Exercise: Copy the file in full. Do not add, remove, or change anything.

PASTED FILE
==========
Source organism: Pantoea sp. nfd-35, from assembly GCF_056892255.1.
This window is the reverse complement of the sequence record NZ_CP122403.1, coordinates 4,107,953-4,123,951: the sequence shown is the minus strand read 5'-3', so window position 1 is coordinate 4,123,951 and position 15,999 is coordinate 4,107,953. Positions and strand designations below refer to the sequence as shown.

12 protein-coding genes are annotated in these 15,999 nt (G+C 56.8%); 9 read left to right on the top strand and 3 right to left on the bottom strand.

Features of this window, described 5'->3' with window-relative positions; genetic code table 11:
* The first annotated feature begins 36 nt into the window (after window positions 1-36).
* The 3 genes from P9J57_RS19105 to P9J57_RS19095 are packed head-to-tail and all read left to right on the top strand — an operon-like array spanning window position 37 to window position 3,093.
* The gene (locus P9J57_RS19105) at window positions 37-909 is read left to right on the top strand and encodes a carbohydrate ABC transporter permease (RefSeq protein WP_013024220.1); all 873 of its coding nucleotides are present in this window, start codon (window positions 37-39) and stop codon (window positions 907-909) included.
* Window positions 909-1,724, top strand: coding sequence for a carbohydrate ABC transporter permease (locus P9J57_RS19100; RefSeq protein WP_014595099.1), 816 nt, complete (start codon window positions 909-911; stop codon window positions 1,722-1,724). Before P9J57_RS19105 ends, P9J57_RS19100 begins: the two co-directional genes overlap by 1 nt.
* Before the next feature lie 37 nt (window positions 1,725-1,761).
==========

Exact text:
Source organism: Pantoea sp. nfd-35, from assembly GCF_056892255.1.
This window is the reverse complement of the sequence record NZ_CP122403.1, coordinates 4,107,953-4,123,951: the sequence shown is the minus strand read 5'-3', so window position 1 is coordinate 4,123,951 and position 15,999 is coordinate 4,107,953. Positions and strand designations below refer to the sequence as shown.

12 protein-coding genes are annotated in these 15,999 nt (G+C 56.8%); 9 read left to right on the top strand and 3 right to left on the bottom strand.

Features of this window, described 5'->3' with window-relative positions; genetic code table 11:
* The first annotated feature begins 36 nt into the window (after window positions 1-36).
* The 3 genes from P9J57_RS19105 to P9J57_RS19095 are packed head-to-tail and all read left to right on the top strand — an operon-like array spanning window position 37 to window position 3,093.
* The gene (locus P9J57_RS19105) at window positions 37-909 is read left to right on the top strand and encodes a carbohydrate ABC transporter permease (RefSeq protein WP_013024220.1); all 873 of its coding nucleotides are present in this window, start codon (window positions 37-39) and stop codon (window positions 907-909) included.
* Window positions 909-1,724, top strand: coding sequence for a carbohydrate ABC transporter permease (locus P9J57_RS19100; RefSeq protein WP_014595099.1), 816 nt, complete (start codon window positions 909-911; stop codon window positions 1,722-1,724). Before P9J57_RS19105 ends, P9J57_RS19100 begins: the two co-directional genes overlap by 1 nt.
* Before the next feature lie 37 nt (window positions 1,725-1,761).